Field Methods & Techniques in Ethnomusicology for Undergrads (MUSI G4401, Fall 2014)

Course Information

Course Title: 
Field Methods and Techniques in Ethnomusicology
CU Directory Course Number: 
MUSI G4401
Points/Credits: 
3
Instructor: 
Aaron Fox (Fall 2014)

Fall 2014 
Music G4401
ETHNOMUSICOLOGICAL FIELD METHODS/TECHNIQUES (for undergraduates!)
Section 001 Call Number: 62038 Points: 3
Day/Time: T 4:10pm-6:00pm
Location: To be announced

Instructor: Prof. Aaron A. Fox (bio)

The goals of this course are practice-oriented. The end result will be short fieldwork-based project of approxiamtely 20 pages in length. In order to complete the paper, students will conduct fieldwork, read and synthesize relevant literatures, and think carefully about the questions in which they are interested and methods of addressing them through ethnographic inquiry.

This course is open to both undergraduate and graduate students in the junior or senior year only.  Permission of the instructor is required. Class size is limited to 12 students, with priority given to Barnard College Ethnomusicology majors and other Music major/concentrators.  Please contact Prof. Fox as soon as possible if you intend to register for this course. 

Music and Politics in Pre-Revolutionary France (MUSI W4150, NEW for Fall 2014!)

Course Information

Course Title:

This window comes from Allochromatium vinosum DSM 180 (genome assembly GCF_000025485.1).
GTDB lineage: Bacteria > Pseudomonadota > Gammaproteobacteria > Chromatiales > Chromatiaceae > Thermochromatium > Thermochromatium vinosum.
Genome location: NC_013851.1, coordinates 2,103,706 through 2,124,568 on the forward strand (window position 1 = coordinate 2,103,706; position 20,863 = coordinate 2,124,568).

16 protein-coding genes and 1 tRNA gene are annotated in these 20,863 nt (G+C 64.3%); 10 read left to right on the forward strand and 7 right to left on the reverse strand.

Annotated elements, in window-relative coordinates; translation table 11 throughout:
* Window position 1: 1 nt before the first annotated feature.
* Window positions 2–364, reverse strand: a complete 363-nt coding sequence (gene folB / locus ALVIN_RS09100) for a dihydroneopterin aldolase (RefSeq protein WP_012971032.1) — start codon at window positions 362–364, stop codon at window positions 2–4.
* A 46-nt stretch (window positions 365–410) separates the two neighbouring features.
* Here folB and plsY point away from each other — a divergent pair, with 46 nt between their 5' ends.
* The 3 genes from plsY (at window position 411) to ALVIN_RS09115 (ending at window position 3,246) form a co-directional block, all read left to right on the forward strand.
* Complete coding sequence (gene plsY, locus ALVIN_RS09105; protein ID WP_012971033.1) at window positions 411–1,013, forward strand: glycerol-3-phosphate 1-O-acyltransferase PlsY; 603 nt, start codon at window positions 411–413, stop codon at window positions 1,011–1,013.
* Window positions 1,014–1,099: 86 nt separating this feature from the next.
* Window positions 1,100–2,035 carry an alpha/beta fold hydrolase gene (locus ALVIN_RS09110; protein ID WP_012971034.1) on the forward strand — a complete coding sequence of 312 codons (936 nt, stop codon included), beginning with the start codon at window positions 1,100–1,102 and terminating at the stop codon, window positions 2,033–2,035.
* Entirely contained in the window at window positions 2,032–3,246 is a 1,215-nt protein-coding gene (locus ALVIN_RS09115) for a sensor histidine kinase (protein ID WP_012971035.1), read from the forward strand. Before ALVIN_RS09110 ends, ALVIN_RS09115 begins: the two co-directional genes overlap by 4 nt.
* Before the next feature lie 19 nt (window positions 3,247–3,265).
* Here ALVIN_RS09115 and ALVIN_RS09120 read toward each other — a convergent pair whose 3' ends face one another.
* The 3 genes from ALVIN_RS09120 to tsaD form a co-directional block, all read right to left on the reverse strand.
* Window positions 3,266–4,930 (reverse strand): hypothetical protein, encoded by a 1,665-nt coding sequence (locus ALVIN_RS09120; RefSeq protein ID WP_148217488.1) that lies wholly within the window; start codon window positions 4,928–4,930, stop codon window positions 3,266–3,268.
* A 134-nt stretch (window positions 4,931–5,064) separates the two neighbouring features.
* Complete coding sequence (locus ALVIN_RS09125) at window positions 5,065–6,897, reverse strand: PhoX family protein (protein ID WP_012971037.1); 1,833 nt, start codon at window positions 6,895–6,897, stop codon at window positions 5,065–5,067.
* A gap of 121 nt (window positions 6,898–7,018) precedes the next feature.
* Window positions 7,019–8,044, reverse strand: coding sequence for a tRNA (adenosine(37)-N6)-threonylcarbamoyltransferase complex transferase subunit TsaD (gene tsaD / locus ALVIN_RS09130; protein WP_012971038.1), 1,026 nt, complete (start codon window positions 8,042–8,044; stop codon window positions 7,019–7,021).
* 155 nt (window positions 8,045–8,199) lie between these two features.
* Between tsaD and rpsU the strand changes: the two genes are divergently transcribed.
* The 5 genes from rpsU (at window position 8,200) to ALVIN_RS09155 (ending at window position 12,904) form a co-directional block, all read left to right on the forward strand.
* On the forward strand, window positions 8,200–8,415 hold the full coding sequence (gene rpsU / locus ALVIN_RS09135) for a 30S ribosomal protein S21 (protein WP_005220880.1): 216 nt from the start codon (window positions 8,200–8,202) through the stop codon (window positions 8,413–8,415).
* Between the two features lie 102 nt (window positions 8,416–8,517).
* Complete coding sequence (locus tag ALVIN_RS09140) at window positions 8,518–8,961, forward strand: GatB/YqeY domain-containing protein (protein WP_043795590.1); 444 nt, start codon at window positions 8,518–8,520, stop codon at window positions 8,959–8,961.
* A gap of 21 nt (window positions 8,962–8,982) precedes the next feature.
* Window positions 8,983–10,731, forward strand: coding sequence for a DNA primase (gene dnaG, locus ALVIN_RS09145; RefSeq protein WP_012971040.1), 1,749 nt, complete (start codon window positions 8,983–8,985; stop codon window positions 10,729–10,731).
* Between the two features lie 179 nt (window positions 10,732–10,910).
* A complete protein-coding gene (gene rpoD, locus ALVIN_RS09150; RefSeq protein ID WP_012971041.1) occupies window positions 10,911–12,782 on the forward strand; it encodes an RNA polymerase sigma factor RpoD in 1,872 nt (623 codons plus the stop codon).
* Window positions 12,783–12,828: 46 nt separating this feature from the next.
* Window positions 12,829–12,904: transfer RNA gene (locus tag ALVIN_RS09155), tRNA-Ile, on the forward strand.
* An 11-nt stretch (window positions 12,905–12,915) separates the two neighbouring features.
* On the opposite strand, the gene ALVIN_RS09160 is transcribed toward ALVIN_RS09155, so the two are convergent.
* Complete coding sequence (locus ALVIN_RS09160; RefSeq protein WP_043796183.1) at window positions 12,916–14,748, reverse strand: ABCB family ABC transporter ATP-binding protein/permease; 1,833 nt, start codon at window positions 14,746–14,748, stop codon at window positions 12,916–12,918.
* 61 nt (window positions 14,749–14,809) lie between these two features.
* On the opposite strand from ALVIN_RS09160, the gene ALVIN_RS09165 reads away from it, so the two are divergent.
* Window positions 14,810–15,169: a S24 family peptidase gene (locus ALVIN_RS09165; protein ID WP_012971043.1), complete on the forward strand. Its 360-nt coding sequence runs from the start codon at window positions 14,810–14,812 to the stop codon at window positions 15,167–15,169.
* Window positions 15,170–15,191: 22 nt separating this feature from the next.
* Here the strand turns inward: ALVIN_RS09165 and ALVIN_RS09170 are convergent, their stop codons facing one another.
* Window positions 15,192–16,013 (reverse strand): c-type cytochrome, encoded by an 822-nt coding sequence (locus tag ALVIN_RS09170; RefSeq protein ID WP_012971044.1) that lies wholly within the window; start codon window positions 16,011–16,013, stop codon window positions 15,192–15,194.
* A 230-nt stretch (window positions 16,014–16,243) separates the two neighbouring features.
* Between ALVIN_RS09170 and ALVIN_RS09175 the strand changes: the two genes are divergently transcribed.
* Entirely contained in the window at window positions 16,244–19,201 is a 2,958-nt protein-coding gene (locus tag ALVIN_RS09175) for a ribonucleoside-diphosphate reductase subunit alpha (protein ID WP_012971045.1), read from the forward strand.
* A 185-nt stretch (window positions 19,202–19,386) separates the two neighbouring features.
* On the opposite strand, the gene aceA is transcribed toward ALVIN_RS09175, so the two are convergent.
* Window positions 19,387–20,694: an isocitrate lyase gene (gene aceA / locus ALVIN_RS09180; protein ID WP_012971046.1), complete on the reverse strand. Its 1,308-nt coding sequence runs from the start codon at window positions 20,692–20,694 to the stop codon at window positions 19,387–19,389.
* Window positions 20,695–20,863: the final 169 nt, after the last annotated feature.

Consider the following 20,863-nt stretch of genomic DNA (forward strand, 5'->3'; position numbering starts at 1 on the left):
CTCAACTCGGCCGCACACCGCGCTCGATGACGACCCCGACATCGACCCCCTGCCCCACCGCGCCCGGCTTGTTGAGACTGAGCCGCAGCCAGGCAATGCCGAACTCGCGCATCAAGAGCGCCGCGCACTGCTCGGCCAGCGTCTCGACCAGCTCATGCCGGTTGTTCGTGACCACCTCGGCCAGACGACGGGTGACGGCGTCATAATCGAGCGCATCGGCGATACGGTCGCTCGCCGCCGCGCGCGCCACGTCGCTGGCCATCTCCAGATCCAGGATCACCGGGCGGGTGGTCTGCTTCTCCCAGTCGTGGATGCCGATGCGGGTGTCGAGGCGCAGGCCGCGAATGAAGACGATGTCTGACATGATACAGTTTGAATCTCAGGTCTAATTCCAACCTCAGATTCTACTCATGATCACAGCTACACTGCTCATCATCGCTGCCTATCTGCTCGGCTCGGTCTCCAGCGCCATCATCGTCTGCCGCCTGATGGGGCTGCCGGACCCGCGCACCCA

Music and Politics in Pre-Revolutionary France
CU Directory Course Number: 
MUSI W4150
Points/Credits: 
3
Instructor: 
Julia Doe

Fall 2014
Music MUSI W4150

MUSIC & POLITICS IN PRE-REVOLUTIONARY FRANCE (New for 2014!)
Section 001 Call Number: 27746 Points: 3 
Day/Time: MW 10:10am-11:25am
Location: 701a Dodge Hall
Instructor: Julia Doe (bio)

This course examines the relationship between musical and political institutions in France, from the reign of Louis XIV through the fall of the monarchy. We will 1) survey the development of musical style through listening and analysis; and 2) investigate how representative works reflected broad changes in the production and consumption of music during the grand siecle and age of Enlightenment. Topics will include: systems of court patronage and theatrical privilege; the rise of music criticism in the public sphere; the influence of the philosophes; salon culture; and the role of the arts in the historiography of the Revolution.